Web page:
After some research, I went with Fever, for many reasons:

  1. I host the software myself, which means that I don’t have to worry about whatever service I jump to canceling on me again.
  2. The installation process is fairly easy, compared to some of the other self-hosted programs I researched.
  3. It syncs with Reeder, my preferred iPhone feed reader.
  4. Their site works right now. Many of the alternatives I was looking at are barely keeping up with the strain of the mass exodus.

Two caveats: First, you’ll need web hosting. System requirements and installation difficulty are similar to WordPress. Second, Fever is not free: It costs a one-time fee of $30.

I am pretty impressed with Fever so far. It works smoothly, imported my old data without much fuss, and syncs with Reeder just as I had hoped it would

It also has some neat features of its own. The main selling point is the Hot list. Fever has you break your feeds into two categories. “Kindling” are your must-read feeds, the ones where you want to read every single post. “Sparks” are low-priority or high-volume feeds where you don’t necessarily care about every entry.

Kindling is handled pretty much the same way Google Reader handles feeds, while Sparks are kept separate. They are combined in the Hot List: Links that several of your feeds point to are ranked higher, highlighting most talked about stuff. It’s a pretty neat way to handle the information overload you might otherwise experience with a traditional feed reader.

Overall, I think it’ll work for me. I wouldn’t recommend it for everyone since it does require a measure of tech-savviness to set up, but if you are able and willing to set it up it’s a worthy replacement for Google Reader.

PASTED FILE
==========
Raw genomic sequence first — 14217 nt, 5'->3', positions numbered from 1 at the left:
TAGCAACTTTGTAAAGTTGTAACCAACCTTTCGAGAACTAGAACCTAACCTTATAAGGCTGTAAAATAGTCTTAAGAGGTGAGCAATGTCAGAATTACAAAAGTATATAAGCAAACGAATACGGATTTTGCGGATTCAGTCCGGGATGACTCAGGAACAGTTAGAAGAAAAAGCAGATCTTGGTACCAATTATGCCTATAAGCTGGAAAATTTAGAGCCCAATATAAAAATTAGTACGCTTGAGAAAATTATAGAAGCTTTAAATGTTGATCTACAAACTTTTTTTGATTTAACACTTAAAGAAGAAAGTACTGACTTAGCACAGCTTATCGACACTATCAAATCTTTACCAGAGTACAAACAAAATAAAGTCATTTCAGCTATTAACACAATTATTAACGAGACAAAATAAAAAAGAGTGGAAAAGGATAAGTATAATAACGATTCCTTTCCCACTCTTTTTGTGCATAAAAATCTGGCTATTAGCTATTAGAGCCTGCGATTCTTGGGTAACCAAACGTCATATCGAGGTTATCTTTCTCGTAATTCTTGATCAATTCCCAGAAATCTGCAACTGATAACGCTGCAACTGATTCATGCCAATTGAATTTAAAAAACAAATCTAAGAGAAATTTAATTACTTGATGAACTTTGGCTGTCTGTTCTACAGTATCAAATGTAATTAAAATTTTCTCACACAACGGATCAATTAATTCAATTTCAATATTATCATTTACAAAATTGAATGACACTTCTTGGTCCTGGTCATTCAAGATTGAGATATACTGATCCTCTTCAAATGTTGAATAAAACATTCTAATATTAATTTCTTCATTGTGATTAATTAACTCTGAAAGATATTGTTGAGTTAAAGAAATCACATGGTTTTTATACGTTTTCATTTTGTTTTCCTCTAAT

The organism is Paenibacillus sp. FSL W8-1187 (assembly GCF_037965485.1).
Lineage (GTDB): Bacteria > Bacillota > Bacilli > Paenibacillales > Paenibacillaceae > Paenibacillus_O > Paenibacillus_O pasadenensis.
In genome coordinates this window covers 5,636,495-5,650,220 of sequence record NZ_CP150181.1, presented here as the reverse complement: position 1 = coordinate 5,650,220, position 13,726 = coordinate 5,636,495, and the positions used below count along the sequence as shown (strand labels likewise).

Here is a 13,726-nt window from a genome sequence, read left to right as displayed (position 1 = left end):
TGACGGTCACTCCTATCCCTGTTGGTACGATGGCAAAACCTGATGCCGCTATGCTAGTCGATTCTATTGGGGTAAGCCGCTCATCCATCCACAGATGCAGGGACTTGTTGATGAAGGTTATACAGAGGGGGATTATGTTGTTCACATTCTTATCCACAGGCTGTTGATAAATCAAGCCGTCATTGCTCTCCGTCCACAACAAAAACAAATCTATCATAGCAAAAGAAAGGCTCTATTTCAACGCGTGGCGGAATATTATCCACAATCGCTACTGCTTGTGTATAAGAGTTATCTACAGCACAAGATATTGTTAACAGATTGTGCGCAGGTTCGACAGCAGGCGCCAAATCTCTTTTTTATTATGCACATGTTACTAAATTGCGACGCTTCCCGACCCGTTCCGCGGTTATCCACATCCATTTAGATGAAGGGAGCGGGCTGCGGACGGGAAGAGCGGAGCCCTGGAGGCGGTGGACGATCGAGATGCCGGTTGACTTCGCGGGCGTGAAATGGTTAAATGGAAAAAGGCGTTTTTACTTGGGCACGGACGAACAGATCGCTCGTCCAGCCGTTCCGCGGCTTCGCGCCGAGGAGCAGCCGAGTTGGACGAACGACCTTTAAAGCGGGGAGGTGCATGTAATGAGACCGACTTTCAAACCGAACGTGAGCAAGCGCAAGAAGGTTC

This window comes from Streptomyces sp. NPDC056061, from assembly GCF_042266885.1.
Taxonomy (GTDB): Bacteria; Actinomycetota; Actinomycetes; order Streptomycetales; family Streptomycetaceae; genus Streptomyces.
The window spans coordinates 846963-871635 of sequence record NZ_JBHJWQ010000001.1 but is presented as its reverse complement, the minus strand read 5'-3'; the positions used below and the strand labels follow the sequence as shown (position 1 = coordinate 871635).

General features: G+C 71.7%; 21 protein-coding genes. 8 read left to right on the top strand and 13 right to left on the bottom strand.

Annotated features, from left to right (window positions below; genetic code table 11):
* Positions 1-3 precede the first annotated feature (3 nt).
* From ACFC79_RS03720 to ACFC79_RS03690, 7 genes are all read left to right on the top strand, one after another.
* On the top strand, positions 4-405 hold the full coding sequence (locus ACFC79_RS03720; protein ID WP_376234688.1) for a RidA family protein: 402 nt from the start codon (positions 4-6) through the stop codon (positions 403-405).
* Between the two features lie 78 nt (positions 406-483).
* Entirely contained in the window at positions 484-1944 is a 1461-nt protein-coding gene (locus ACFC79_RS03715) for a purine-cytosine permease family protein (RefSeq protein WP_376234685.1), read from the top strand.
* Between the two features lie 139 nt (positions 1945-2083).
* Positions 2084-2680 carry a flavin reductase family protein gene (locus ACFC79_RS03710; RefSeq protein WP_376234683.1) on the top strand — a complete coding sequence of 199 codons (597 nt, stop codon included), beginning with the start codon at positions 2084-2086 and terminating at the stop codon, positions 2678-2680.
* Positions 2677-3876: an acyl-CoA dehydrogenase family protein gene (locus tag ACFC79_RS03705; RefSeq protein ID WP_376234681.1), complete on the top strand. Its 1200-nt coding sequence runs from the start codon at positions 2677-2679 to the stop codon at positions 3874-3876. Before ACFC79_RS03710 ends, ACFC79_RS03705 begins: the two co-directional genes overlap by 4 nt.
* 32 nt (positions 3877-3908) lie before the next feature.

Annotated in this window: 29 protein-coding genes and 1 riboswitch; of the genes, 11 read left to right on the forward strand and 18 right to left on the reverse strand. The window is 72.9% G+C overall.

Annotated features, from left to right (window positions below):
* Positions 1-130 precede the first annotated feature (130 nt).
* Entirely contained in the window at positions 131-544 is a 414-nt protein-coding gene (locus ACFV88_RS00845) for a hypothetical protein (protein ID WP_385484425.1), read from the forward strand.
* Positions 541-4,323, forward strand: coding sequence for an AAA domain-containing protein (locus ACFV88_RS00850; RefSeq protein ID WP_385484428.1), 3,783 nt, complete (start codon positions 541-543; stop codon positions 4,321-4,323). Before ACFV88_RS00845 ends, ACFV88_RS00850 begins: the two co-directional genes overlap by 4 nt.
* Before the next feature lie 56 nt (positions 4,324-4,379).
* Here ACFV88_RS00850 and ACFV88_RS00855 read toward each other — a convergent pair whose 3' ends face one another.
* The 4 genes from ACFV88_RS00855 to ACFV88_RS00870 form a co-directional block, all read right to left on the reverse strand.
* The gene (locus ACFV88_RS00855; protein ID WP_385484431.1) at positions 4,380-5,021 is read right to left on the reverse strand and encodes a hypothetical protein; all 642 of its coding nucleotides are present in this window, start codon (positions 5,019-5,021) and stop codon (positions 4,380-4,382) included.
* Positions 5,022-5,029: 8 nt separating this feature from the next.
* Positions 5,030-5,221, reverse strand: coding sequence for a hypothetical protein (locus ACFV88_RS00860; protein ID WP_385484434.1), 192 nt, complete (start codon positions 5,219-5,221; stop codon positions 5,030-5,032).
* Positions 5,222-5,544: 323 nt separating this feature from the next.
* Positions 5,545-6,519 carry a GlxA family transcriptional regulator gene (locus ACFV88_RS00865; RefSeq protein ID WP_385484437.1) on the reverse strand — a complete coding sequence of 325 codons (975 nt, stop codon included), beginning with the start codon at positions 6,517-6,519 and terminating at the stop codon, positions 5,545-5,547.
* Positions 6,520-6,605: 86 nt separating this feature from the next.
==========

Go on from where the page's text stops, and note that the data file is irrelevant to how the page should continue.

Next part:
Upgrading the Kindle Fire to Android 4.2.1 » 3number of comments:

I’ve got a first generation Kindle Fire. But I was frustrated by the Amazon software: You can’t install apps from the Google Play store, and a lot of features that other Android tablets have are either disabled or crippled.

So, thanks to the hard work of the folks down at the XDA Developers forum, I replaced the software with the Android 4.2.1, the same software that runs the new Nexus 7 tablets.

I have found the Android experience to be superior in almost every way; the only thing I’ve given up is the ability to watch Instant Watch videos and the ability to use the Amazon Prime Lending Library, two features I never used anyway. In exchange, I now have a full-featured tablet.

Here’s how I did it (mostly for my own reference if I ever need to do it again); no guarantees that this will work for you:

  1. Use the Kindle Fire Utility to install FireFireFire! and TWRP. FireFireFire is a bootloader, a menu that lets you choose between the standard firmware and something else when rebooting. TWRP is a recovery tool that lets you backup, restore, wipe out, and install software onto the tablet.

    Getting these installed is the trickiest part of the process. Here are the details:

    1. Download the software and unzip it to a folder
    2. Make sure the Kindle is unplugged from the PC
    3. If your Windows user name has a space in it, you’ll need to edit the install_drivers.bat file: on Lines 9 and 10, put quotes around anything that has %userprofile% in it, so that they look like this: